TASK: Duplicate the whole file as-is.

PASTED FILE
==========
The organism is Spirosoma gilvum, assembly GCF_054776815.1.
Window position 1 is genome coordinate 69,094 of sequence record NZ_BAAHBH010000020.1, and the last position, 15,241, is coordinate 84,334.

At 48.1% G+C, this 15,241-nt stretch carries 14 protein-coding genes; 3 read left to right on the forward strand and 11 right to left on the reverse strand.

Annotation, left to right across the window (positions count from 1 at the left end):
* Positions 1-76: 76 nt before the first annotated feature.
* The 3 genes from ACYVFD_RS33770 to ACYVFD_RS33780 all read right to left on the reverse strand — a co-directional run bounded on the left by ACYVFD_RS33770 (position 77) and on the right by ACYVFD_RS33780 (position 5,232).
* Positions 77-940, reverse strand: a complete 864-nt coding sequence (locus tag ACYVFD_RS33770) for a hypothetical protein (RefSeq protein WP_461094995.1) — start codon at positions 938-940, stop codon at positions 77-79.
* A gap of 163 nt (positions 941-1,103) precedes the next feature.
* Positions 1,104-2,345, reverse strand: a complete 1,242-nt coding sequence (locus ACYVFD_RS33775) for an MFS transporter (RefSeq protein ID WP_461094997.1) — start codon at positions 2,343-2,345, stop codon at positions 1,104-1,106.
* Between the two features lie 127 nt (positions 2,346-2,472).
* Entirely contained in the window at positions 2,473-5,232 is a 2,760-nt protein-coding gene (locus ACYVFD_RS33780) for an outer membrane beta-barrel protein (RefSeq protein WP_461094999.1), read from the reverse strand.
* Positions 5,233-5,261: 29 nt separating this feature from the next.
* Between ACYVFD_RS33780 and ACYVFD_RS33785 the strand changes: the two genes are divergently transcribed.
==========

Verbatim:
The organism is Spirosoma gilvum, assembly GCF_054776815.1.
Window position 1 is genome coordinate 69,094 of sequence record NZ_BAAHBH010000020.1, and the last position, 15,241, is coordinate 84,334.

At 48.1% G+C, this 15,241-nt stretch carries 14 protein-coding genes; 3 read left to right on the forward strand and 11 right to left on the reverse strand.

Annotation, left to right across the window (positions count from 1 at the left end):
* Positions 1-76: 76 nt before the first annotated feature.
* The 3 genes from ACYVFD_RS33770 to ACYVFD_RS33780 all read right to left on the reverse strand — a co-directional run bounded on the left by ACYVFD_RS33770 (position 77) and on the right by ACYVFD_RS33780 (position 5,232).
* Positions 77-940, reverse strand: a complete 864-nt coding sequence (locus tag ACYVFD_RS33770) for a hypothetical protein (RefSeq protein WP_461094995.1) — start codon at positions 938-940, stop codon at positions 77-79.
* A gap of 163 nt (positions 941-1,103) precedes the next feature.
* Positions 1,104-2,345, reverse strand: a complete 1,242-nt coding sequence (locus ACYVFD_RS33775) for an MFS transporter (RefSeq protein ID WP_461094997.1) — start codon at positions 2,343-2,345, stop codon at positions 1,104-1,106.
* Between the two features lie 127 nt (positions 2,346-2,472).
* Entirely contained in the window at positions 2,473-5,232 is a 2,760-nt protein-coding gene (locus ACYVFD_RS33780) for an outer membrane beta-barrel protein (RefSeq protein WP_461094999.1), read from the reverse strand.
* Positions 5,233-5,261: 29 nt separating this feature from the next.
* Between ACYVFD_RS33780 and ACYVFD_RS33785 the strand changes: the two genes are divergently transcribed.